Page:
I received my Meadows 8 Inch Stone Mill and decided to have another go at milling and sifting. Of course, the new mill works differently than the Retsel. The stones are much larger and turn much faster. I can't seem to get the grind anywhere near as fine as the Retsel will produce with just one pass. However, the Meadows mill is far faster, especially when re-milling flour. The Retsel takes forever to re-mill flour, and seems to heat up too much on a second milling. The Meadows Mill takes less than a minute to grind a few cups of grain, and re-milling the output takes only slightly longer.

I was happy to discover that for the amounts I would normally do - not more than a 5 pounds at a time, the flour was very cool coming out of the mill. In fact, it was noticeably cooler in temperature than the flour coming out of the first pass with the Retsel mill. I imagine that equation would reverse for much larger amounts, as the Meadows would heat up over time to a higher temperature, given the large stones turning at much higher revolutions per minute.

This time I went for about a 70% yield. I realize in retrospect that my first pass was probably too coarse, which resulted in only about 600 grams going through the #60 sieve and 323 grams caught in the #25 sieve, out of a total output of 1815g. I then re-milled the middlings from that sifting, and the output was 350g through the #60 sieve. One more pass resulted in an output of another 244g through the #60 sieve. The flour coming through the #60 sieve from this pass was lighter than previous attempts.

I did another sample of about 300g which was milled at the finest settings a couple of times. The result was a finely milled whole wheat, more like what would be done on a very fine first pass with the Retsel. The result was sifted through a #25 and 50 sieves to get 240g of flour, with only 15g of "bran" caught in the #25 sieve and middlings of only 40g. This was probably too fine. I'm slowly beginning to understand what setting of coarseness of the mill will result in a good distribution of particle sizes for more efficient sifting to get the flour desired.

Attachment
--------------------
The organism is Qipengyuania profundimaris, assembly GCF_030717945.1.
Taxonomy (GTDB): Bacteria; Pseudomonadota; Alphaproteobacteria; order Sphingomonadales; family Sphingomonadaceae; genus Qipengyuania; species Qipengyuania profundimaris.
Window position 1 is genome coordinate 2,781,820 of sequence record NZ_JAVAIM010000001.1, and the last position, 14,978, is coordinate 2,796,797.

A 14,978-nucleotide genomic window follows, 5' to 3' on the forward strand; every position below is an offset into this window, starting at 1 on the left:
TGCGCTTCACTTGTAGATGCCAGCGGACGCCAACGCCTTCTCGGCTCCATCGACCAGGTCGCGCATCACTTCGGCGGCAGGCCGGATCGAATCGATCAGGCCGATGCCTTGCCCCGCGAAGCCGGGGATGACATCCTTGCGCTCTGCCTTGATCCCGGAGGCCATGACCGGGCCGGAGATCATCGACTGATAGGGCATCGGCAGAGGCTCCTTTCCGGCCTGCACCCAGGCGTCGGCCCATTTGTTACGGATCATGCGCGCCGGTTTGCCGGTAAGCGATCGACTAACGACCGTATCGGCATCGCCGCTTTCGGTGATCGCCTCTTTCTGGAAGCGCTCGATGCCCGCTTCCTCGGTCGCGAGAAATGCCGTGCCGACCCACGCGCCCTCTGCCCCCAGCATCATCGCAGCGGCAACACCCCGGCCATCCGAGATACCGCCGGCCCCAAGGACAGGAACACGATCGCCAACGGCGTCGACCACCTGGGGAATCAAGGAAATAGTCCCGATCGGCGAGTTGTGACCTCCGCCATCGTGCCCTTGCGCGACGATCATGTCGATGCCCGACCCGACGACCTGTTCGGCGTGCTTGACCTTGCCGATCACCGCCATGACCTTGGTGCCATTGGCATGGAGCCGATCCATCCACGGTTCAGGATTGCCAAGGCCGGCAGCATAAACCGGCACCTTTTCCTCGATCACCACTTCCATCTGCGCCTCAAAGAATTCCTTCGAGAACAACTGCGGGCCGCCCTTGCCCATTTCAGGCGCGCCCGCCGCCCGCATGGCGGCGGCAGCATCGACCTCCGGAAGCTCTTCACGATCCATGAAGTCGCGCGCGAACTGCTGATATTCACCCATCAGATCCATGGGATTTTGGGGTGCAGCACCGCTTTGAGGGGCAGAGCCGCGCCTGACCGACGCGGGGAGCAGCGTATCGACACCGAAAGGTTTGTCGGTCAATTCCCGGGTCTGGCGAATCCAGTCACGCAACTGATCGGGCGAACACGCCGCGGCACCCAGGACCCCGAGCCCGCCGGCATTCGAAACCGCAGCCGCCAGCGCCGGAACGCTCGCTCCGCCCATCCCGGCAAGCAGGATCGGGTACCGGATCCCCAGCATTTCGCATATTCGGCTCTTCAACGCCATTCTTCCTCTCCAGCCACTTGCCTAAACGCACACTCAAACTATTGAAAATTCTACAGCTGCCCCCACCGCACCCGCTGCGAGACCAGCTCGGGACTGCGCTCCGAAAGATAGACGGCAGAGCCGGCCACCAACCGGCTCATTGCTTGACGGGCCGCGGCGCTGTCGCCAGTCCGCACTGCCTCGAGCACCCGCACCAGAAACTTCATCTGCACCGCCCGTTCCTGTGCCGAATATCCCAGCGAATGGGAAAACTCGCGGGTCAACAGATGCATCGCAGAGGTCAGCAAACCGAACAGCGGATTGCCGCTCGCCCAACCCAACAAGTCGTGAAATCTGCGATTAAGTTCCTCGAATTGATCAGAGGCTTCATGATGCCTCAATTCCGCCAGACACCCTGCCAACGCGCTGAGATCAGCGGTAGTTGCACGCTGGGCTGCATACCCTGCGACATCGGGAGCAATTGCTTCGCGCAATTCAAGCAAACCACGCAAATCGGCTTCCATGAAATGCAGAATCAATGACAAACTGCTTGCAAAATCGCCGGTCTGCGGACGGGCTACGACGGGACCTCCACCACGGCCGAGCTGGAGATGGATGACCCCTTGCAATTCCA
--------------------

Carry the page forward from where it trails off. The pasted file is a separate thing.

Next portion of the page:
The resulting flour was actually 68% of the total flour made during this session trying a couple of different strategies. This time, I was able to measure the ash content, at least approximately, using the home ash content measurement mentioned in a previous blog entry. The ash content is around 1.05%, maybe a little lower than Heartland Mills Golden Buffalo flour, which their site says is around 1.13% ash content and I calculated to be around 1.2 with my test, such as it is.

Resulting Bread

Home Milled Miche - Third Try - Crust and Crumb

A similar bread to previous attempts was made with this flour. However, I omitted the 10% spelt and raised the hydration to about 81% to compensate. I may have gone a little too far with the hydration, as I had some trouble getting the loaf to hold its shape well. Due to some unanticipated distractions, the loaf was about 20 minutes late getting into the oven, so it was also slightly overproofed. The result was therfore flatter than I would have liked. However, the crumb, crust, and flavor were all very good. I believe this loaf is very similar in most ways to country miches made with Heartland Mill Golden Buffalo flour in the past. The color is a little darker, but I believe that has more to do with the fact the flour is not aged, as the ash content clearly indicated that my flour was lower in conductivity than the Golden Buffalo flour and should therefore be a little closer to white flour than the Golden Buffalo flour. The texture of the dough and the general behavior of the flour while handling it seemed very similar to what I have experienced with the Golden Buffalo flour. By the way, the wheat berries used for this flour was Heartland Mills M2, which may be similar to the wheat berry product they are using to create the Golden Buffalo flour. Overall, I'm extremely happy with this result. The flavor and freshness of the home milled flour is a delight, and the prospect of being able to freshly mill a desired grade of flour on demand is pleasing.

Future Attempts

Now that I have a better feel for the right mill settings, my plan is to do a multiple pass approach, this time hopefully more systematically and with better mill settings. The outputs of the various passes will be saved and ash content measurements performed on each one. Hopefully, I can then make the process much more efficient and flexible. With ash content measurements available, blends can be created based on ash content of the final flour desired, and hopefully better yields will result for the same ash content, with better coarseness settings on the mill on the first and subsequent passes.